Welcome Simon, Hudson, Sebastian and Madeline! Can you tell us what this book is about?
Sebastian and Madeline: We think the book is about Ashley learning about residential schools from her uncle. She finds out how horrible residential schools were for Indigenous people.
Simon and Hudson: The book “The Train”, written by Jodie Callaghan, is about Ashley’s Uncle telling her about the horrible things in the school that he and his siblings experienced. It included their hair getting cut and not being able to speak about their heritage and language. The author wants to share how the Nnu were mistreated.
What do you like about this book?
Sebastian and Madeline: We loved the illustrations, especially the ones on the last three pages. We like how it ended with Ashley waiting with her Uncle.
Simon and Hudson: We like how Jodie Callaghan used very descriptive words because it helped us picture the setting more clearly. For example, Jodie writes “a car sped past her, billowing up a cloud of dirt. It stung her eyes and she stopped to wipe them.” The descriptive words make us understand that Ashley’s eyes hurt and we feel empathy for her.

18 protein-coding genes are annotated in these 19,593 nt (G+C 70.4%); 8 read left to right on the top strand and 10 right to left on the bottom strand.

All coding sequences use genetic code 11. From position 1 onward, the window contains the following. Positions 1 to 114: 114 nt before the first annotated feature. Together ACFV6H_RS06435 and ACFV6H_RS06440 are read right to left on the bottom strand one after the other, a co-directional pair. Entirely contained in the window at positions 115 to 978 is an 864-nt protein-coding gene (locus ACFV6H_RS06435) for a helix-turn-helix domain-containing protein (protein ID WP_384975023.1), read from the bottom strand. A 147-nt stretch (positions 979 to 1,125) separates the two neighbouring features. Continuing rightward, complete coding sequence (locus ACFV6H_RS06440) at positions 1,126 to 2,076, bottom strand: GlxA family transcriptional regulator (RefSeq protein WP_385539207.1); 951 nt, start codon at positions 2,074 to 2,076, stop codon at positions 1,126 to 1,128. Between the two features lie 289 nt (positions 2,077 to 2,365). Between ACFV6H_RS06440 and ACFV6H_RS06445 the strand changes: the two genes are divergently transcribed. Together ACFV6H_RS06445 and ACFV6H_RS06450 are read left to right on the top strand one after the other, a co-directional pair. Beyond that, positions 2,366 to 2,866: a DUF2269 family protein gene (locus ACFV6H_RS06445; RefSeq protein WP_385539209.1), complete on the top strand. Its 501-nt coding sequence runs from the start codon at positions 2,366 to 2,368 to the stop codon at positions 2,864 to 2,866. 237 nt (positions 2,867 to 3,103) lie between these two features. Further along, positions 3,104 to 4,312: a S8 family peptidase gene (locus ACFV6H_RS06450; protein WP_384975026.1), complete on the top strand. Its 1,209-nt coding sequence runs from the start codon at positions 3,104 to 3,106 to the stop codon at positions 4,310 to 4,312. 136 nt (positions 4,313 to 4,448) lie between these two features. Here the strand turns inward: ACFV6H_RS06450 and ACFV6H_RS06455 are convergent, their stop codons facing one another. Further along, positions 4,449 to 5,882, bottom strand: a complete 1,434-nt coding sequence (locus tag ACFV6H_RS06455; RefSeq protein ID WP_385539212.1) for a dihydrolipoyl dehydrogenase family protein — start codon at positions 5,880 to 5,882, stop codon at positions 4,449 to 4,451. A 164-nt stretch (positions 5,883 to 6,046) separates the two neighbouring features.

What is your favourite part of the story?
Sebastian and Madeline: The end. It’s happier.
Simon and Hudson: Our favourite part of the story is when Ashley’s Uncle tells her that it makes him so happy when he sees Ashley and her sister run, laugh, and play. This part of the story lights up our day since other parts of the story are depressing. It catches our attention and makes us think one day everything will be okay.
What do you like about the illustrations?
Sebastian and Madeline: It’s a very beautiful piece. You can see every stroke.
Simon and Hudson: We like how the illustrations have a unique style and are realistic. The illustrator Georgia Lesley uses colours to help us imagine the setting. For example, Ashley’s Uncle had white hair so we know he is old. We have never seen this style of drawing before.
Why should other kids read this book?
Sebastian and Madeline: Kids should read this book because it’s important to know the history of Canada. Even if it’s sad.
Simon and Hudson: Kids should read this book to feel emotion towards the Nnu kids and what they had to go through. Kids will learn more about the history of the Nnu indigenous people and how they were mistreated in residential schools. Kids will appreciate their own lives more after reading this book.
If you could ask the author or illustrator a question, what would it be?
Sebastian and Madeline: If you made another book what would it be?
Simon and Hudson: We would ask the illustrator “What tools did you use to draw the pictures and how?” We would ask that question so we can draw that style of drawings in art class. Georgia uses such perfect colours in her drawings.
Thank you Sebastian, Madeline, Simon and Hudson!